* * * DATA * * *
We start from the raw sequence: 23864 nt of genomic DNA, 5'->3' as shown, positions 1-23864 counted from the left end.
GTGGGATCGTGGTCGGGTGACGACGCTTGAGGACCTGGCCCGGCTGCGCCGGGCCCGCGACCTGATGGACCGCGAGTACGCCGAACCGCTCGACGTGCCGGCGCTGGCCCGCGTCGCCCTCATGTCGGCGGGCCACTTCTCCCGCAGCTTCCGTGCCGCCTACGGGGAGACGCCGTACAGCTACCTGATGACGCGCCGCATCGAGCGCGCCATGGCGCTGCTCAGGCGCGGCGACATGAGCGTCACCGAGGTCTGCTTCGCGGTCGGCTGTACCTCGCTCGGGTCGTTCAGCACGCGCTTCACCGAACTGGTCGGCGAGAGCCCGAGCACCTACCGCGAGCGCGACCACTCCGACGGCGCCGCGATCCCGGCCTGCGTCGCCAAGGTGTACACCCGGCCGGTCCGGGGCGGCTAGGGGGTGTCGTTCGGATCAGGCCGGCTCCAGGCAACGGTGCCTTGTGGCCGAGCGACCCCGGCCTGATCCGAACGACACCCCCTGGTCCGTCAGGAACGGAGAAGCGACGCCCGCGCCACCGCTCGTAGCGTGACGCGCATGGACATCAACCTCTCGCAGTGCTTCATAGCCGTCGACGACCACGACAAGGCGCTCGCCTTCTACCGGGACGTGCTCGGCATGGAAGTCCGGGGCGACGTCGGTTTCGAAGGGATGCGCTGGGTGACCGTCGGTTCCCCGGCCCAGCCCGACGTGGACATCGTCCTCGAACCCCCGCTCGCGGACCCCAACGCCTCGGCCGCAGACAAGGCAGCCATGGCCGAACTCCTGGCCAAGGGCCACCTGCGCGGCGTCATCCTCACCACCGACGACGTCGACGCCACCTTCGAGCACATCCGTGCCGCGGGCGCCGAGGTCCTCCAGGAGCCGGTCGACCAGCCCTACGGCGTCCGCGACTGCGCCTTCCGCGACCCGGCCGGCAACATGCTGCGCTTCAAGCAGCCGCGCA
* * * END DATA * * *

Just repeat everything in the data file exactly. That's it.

We start from the raw sequence: 23864 nt of genomic DNA, 5'->3' as shown, positions 1-23864 counted from the left end.
GTGGGATCGTGGTCGGGTGACGACGCTTGAGGACCTGGCCCGGCTGCGCCGGGCCCGCGACCTGATGGACCGCGAGTACGCCGAACCGCTCGACGTGCCGGCGCTGGCCCGCGTCGCCCTCATGTCGGCGGGCCACTTCTCCCGCAGCTTCCGTGCCGCCTACGGGGAGACGCCGTACAGCTACCTGATGACGCGCCGCATCGAGCGCGCCATGGCGCTGCTCAGGCGCGGCGACATGAGCGTCACCGAGGTCTGCTTCGCGGTCGGCTGTACCTCGCTCGGGTCGTTCAGCACGCGCTTCACCGAACTGGTCGGCGAGAGCCCGAGCACCTACCGCGAGCGCGACCACTCCGACGGCGCCGCGATCCCGGCCTGCGTCGCCAAGGTGTACACCCGGCCGGTCCGGGGCGGCTAGGGGGTGTCGTTCGGATCAGGCCGGCTCCAGGCAACGGTGCCTTGTGGCCGAGCGACCCCGGCCTGATCCGAACGACACCCCCTGGTCCGTCAGGAACGGAGAAGCGACGCCCGCGCCACCGCTCGTAGCGTGACGCGCATGGACATCAACCTCTCGCAGTGCTTCATAGCCGTCGACGACCACGACAAGGCGCTCGCCTTCTACCGGGACGTGCTCGGCATGGAAGTCCGGGGCGACGTCGGTTTCGAAGGGATGCGCTGGGTGACCGTCGGTTCCCCGGCCCAGCCCGACGTGGACATCGTCCTCGAACCCCCGCTCGCGGACCCCAACGCCTCGGCCGCAGACAAGGCAGCCATGGCCGAACTCCTGGCCAAGGGCCACCTGCGCGGCGTCATCCTCACCACCGACGACGTCGACGCCACCTTCGAGCACATCCGTGCCGCGGGCGCCGAGGTCCTCCAGGAGCCGGTCGACCAGCCCTACGGCGTCCGCGACTGCGCCTTCCGCGACCCGGCCGGCAACATGCTGCGCTTCAAGCAGCCGCGCA